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25387388A few years ago a psychologist friend asked me if I was a gambler. Back in my first two years of college in a small Midwestern town—an accidental choice, after all, at least for this East Coast kid—overcome with boredom though periodically buzzing with passels of first-rate psychedelics and crystal meth, I’d play weekend-long poker games, listening to stacks of variously-scratched Rolling Stones LPs in someone else’s dorm room, resulting in lost sleep and most of the cash in my pocket. Each deal on site  was going to be better than the last. Walk away when you’re down? What’s the point of that, eh? Shut up and deal. We do it over and over again, because luck is like some invisible force in the universe: sometimes it’s on your side, and sometimes it isn’t. If you back out, you’ll never know if the next hand’s going to be a royal straight flush. So you ante up and watch the cards sail towards you.

But that was a long time ago. The cards and chips (and drugs) all belong to a distant time. Except that I’m a writer, so of course I’m a gambler. After all, you spend a year, two years, three years writing a book, or six months writing a script, and back it comes, bang bang bang, one rejection after another, and the thing is dead in the water. So much waste. So much time, and no one’s getting any younger. But it’s what pulls us in every time, the spin of the wheel, the turn of the card, the private voodoo of a lottery flutter: in short, the idea that next time you’ll hit the jackpot. And then you go back and try it again, and again. Because that’s the nature of the game.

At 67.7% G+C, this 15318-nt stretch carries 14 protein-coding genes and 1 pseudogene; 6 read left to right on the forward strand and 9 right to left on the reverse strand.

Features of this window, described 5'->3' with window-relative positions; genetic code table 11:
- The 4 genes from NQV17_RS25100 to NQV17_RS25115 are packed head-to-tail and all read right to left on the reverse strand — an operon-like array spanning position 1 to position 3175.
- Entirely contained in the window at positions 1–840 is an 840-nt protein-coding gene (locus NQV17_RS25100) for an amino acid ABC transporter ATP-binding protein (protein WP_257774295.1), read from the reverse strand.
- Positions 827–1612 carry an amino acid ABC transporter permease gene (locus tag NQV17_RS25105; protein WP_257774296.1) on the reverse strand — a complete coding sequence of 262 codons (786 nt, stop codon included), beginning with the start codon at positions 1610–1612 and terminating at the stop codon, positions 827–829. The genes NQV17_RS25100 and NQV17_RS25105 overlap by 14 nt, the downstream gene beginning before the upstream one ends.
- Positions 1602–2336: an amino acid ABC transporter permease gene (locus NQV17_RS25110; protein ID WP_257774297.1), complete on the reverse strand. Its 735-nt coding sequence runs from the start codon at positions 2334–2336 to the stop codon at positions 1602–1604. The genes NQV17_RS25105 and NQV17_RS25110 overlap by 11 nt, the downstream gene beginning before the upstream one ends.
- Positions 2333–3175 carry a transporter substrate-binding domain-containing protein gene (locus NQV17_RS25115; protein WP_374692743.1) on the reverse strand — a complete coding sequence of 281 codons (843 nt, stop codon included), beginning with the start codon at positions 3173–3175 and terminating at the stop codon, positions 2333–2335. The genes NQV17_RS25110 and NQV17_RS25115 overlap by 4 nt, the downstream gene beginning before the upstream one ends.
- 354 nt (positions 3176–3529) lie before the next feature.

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There are some who know all too well the allure of taking a chance, who enjoy yielding to fate, and Lawrence Osborne revels in writing about such people. And why not? We all savor our risks. Cross the street, and you arrive safely; cross the street and you’re mown down by a drunk driver. Flip a coin, heads it is. Over his most recent three novels, Osborne’s world is a dependably dangerous and unpredictable one: feeling invincible, his people cross frontiers into regions unknown and all too quickly tip into the quicksand of violence and fear. He’s been compared to Graham Greene, and I think in Hunters in the Dark the comparison is just, but not for the obvious reasons. Yes, Greene wrote about people beyond their home boundaries: in Southeast Asia, in West Africa and Mexico, among others. And Osborne is as good at evoking place as Greene was. But while Greene’s characters are suspended in the corridor between the Catholic polarities of eternal damnation and paradise, sensing free will but feeling the twitch of the thread in the hands of the grand puppeteer, Lawrence Osborne’s are in thrall to the cosmic forces of the country in which they find themselves, forces not as clearly defined as those in Greene’s religion, doubter though he may have been. Driving through Morocco on their way to a posh party, the central figures in his second novel, The Forgiven, run down a young Moroccan man. And, just like that, everything changes, and most definitely not for the better. Want to be a stranger in a strange land? Want to be a gambler, then? Faites vos jeux, mesdames et messieurs. Just wait until the little ivory ball falls. It could change your life forever.